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Video recording of the Inaugural Lecture

If you missed the lecture, then don't worry! You can watch the full lecture below:

Join us to celebrate a special milestone for our new professors and hear about their inspiring career journeys. Doors for this event will open on 16.45 (BST), with the lectures to commence at 16.50. A drinks reception will be held at 18.00 immediately after the lecture.

Professor Helen Brough

How do children become allergic to food?


Food allergy is a major public health concern, and up to 10% of children are now allergic to at least one food. In my inaugural lecture, I will present work on:

  • How children become allergic to food through the skin
  • Environmental peanut exposure and its relationship to developing peanut allergy
  • Targeting the skin for allergy prevention
  • Eating food allergens early and often to prevent food allergy
  • Preventing the development of multiple nut and seed allergies.
  • Mental health needs of food allergic children and their caregivers

Clinical academia is very rewarding and can also be challenging. I am hugely indebted to my mentors, teachers, supervisors, examiners for their guidance and to my colleagues, friends and family for their previous and ongoing support.


Helen Brough is an Honorary Professor at King’s College London and Consultant in Paediatric Allergy at the Evelina London Children's Hospital, St Thomas' Hospital and was Head of Service (2015-2023). She is a Principal Investigator on the Stopping Eczema and Allergy (SEAL) study (preventing food allergy through the skin) and the Pronuts study (to safely implement safe selective nut eating in nut allergic children). Helen co-authored the Learning Early About Peanut (LEAP), LEAP-ON, LEAP-Trio and Enquiring About Tolerance (EAT) study on oral tolerance induction. She is the President of the Royal Society of Medicine Allergy and Immunology Section and was the Chair or the European Academy of Allergy and Clinical Immunology Paediatric Section (2019-2022). She was awarded the 2020 Distinguished Clinician Award by the American Academy of Asthma, Allergy and Immunology.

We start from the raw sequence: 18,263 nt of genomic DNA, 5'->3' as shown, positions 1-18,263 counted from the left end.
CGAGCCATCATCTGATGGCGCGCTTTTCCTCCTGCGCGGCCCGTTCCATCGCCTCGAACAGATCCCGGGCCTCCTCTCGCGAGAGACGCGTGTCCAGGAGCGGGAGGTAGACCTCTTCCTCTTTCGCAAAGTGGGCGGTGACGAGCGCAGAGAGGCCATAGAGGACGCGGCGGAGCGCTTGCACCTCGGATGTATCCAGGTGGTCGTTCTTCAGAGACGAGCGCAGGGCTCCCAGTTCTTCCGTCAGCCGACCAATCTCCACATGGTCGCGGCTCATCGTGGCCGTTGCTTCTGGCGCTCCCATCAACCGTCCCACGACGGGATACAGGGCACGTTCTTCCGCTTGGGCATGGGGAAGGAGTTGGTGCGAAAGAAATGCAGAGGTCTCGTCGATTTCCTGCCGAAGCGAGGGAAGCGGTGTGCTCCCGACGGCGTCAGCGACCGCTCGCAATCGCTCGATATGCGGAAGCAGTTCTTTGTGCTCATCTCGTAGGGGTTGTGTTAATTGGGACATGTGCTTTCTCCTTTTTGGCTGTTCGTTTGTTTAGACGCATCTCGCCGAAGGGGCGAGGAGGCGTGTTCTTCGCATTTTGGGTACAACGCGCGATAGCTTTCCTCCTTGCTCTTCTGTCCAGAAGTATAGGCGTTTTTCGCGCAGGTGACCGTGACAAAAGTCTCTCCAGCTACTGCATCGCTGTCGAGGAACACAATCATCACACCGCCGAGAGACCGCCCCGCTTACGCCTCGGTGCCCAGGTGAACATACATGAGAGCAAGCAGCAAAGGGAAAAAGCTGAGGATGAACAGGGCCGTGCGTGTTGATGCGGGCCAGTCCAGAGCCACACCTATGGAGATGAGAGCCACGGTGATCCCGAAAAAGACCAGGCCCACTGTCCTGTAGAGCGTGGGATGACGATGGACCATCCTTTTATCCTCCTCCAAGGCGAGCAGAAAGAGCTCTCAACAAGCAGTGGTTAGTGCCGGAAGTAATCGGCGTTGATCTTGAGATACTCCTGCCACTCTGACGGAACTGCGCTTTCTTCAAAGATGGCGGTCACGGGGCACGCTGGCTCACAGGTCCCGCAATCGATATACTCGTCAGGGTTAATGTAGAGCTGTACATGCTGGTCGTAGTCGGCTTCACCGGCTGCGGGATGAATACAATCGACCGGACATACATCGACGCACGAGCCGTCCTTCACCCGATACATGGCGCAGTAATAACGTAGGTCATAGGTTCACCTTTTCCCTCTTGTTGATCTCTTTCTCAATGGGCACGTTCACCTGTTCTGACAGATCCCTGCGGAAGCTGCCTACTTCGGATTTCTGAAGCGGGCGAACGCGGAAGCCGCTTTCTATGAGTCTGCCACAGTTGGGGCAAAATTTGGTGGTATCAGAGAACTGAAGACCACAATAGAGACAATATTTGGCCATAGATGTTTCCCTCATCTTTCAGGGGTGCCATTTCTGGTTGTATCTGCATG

Professor Barbara McGowan

Hungry for more: a tale of guts and hormones


This lecture is about a journey which starts in the South of Italy, and takes me to a comprehensive school in London and entry to Oxford University. My interest in chemistry and molecules made Biochemistry an easy choice to pursue. What followed was a change in direction towards banking and finance, a world which opened up opportunities but could not suppress a strong desire to study Medicine. My PhD was all about gut hormones and appetite control, at a time when obesity was not recognized as a disease and there were no effective treatments. I was lucky to be in the right place at the right time to continue the journey into the science and clinical trials of gut hormone therapies, now approved as treatments in the NHS for people living with obesity.  


Professor Barbara McGowan is a Consultant Endocrinologist at Guy's and St Thomas' Hospital and Professor of Endocrinology and Diabetes at King’s College London. She received her first degree in Biochemistry from Oxford University in 1988, and medical degree from the Royal Free Hospital in 1998. She was awarded a PhD from Imperial College London in 2007 for investigating ‘The role of relaxin-3 on energy homeostasis and the hypothalamic-pituitary-axis’. She is an investigator for several clinical trials in gut hormone therapies for obesity and was awarded an NIHR/RCP/CRN prize in recognition of outstanding research within the NHS. Professor McGowan is a Board member for the International Society for Endocrinology and co-chairs EASO’s Obesity Task Force. She is the recipient of the 2025 Outstanding Clinical Practitioner Award by the Society for Endocrinology.

At this event

Helen Brough

Consultant in Paediatric Allergy

Barbara McGowan

Consultant Endocrinologist